Tamoxifen (TAM) is commonly used for cell type specific Cre recombinase-induced gene inactivation and in cell fate tracing studies. Inducing a gene knockout by TAM and using non-TAM exposed mice as controls lead to a situation where differences are interpreted as consequences of the gene knockout but in reality result from TAM-induced changes in hepatic metabolism. The degree to which TAM may compromise the interpretation of animal experiments with inducible gene expression still has to be elucidated. Here, we report that TAM strongly attenuates CCl4-induced hepatotoxicity in male C57Bl/6N mice, even after a 10 days TAM exposure-free period. TAM decreased (p < 0.0001) the necrosis index and the level of aspartate- and alanine transaminases in CCl4-treated compared to vehicle-exposed mice. TAM pretreatment also led to the downregulation of CYP2E1 (p = 0.0045) in mouse liver tissue, and lowered its activity in CYP2E1 expressing HepG2 cell line. Furthermore, TAM increased the level of the antioxidant ascorbate, catalase, SOD2, and methionine, as well as phase II metabolizing enzymes GSTM1 and UGT1A1 in CCl4-treated livers. Finally, we found that TAM increased the presence of resident macrophages and recruitment of immune cells in necrotic areas of the livers as indicated by F4/80 and CD45 staining. In conclusion, we reveal that TAM increases liver resistance to CCl4-induced toxicity. This finding is of high relevance for studies using the tamoxifen-inducible expression system particularly if this system is used in combination with hepatotoxic compounds such as CCl4.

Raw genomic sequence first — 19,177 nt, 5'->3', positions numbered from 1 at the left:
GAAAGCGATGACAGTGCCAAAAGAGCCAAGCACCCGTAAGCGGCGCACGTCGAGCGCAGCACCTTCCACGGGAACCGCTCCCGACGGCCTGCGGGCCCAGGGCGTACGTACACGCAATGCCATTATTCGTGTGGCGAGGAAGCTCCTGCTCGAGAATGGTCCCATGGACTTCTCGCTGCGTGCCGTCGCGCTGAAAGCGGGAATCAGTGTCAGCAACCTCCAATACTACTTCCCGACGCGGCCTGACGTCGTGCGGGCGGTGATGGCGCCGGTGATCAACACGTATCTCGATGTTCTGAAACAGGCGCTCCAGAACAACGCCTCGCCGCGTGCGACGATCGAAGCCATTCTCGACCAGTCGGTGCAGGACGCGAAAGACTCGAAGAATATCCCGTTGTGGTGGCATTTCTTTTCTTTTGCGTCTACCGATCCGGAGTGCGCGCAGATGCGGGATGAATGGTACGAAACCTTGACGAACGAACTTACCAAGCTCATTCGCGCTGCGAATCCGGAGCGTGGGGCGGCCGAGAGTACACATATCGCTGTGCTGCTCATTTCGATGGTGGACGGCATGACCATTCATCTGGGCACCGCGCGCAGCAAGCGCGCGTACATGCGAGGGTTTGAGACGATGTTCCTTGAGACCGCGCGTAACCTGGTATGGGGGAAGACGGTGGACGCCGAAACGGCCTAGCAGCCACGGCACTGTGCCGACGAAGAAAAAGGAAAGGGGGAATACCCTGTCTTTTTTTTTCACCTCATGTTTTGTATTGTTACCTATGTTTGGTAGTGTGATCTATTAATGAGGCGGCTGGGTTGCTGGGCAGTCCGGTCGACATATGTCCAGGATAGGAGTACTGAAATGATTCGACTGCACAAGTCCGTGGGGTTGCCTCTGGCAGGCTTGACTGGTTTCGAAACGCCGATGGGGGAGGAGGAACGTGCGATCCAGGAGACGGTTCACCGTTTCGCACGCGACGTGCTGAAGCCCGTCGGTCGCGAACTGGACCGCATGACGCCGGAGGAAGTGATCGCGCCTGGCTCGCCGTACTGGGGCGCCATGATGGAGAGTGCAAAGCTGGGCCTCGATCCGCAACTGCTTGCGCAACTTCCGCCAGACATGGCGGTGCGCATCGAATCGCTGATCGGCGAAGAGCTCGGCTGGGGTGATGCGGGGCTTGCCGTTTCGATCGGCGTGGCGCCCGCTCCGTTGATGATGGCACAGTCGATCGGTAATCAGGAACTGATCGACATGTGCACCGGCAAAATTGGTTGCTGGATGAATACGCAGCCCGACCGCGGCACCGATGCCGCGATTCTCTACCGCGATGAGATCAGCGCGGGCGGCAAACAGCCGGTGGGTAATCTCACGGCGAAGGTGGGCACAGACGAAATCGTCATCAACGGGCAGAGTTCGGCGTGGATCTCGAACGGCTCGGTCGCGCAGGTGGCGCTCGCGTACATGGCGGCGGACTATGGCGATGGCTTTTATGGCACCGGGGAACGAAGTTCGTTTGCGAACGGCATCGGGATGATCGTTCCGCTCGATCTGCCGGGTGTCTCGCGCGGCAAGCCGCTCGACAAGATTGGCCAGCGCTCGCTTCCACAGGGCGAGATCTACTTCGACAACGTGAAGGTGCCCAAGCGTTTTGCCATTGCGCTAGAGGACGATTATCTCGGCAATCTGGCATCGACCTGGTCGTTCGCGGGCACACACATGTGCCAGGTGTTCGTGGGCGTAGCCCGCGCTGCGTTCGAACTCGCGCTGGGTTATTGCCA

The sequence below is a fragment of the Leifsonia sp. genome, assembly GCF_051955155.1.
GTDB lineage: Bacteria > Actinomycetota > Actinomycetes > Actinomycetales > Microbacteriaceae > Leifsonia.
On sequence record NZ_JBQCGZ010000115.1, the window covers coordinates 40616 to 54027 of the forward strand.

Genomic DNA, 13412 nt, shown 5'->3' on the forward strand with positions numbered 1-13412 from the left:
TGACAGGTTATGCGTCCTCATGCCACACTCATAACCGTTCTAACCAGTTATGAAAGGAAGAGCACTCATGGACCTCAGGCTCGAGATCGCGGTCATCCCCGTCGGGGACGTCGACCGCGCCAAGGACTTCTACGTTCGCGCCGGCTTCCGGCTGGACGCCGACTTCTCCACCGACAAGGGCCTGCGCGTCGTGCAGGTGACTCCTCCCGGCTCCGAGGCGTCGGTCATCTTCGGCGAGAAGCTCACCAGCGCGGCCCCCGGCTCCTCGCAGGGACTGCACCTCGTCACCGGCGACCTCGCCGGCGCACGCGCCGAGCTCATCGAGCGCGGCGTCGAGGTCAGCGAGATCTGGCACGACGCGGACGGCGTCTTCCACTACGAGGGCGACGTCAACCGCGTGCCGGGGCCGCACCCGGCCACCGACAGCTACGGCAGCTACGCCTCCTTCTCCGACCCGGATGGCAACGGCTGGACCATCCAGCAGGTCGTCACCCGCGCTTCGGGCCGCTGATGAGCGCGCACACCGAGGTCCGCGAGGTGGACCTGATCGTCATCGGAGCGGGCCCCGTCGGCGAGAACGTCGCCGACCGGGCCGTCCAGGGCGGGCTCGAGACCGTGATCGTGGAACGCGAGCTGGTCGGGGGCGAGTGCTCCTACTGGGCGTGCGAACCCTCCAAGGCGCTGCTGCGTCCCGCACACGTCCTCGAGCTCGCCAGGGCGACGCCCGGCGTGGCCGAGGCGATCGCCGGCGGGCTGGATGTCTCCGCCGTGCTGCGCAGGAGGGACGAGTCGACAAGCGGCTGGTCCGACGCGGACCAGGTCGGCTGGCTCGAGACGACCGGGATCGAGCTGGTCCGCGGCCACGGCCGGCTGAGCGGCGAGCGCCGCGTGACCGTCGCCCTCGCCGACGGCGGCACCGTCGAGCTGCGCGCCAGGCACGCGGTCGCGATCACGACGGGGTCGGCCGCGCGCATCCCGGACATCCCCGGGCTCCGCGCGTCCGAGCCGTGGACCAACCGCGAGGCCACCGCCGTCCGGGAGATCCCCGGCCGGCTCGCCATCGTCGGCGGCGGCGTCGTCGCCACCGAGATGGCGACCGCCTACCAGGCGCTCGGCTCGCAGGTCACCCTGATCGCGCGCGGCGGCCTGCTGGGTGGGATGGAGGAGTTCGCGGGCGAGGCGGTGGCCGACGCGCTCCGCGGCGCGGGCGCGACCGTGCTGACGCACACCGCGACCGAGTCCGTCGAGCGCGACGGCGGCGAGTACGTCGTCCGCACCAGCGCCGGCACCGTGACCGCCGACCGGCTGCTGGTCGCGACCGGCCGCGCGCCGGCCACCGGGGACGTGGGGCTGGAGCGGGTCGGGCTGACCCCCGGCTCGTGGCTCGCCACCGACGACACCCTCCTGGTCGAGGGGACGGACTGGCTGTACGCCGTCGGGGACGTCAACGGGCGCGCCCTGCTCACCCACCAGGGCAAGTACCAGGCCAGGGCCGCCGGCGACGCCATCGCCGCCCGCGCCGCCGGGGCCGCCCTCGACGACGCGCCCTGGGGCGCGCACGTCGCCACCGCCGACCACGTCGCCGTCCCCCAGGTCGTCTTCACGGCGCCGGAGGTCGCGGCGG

Arch Toxicol 19(11) : 715
Seddik Hammad, Amnah Othman, Christoph Meyer, Ahmad Telfah, Joerg Lambert, Bedair Dewidar, Julia Werle, Zeribe Chike Nwosu, Abdo Mahli, Christof Dormann, Yan Gao, Kerry Gould, Mei Han, Xiaodong Yuan, Mikheil Gogiashvili, Roland Hergenröder, Claus Hellerbrand, Maria Thomas, Matthias Philip Ebert, Salah Amasheh, Jan Hengstler, Steven Dooley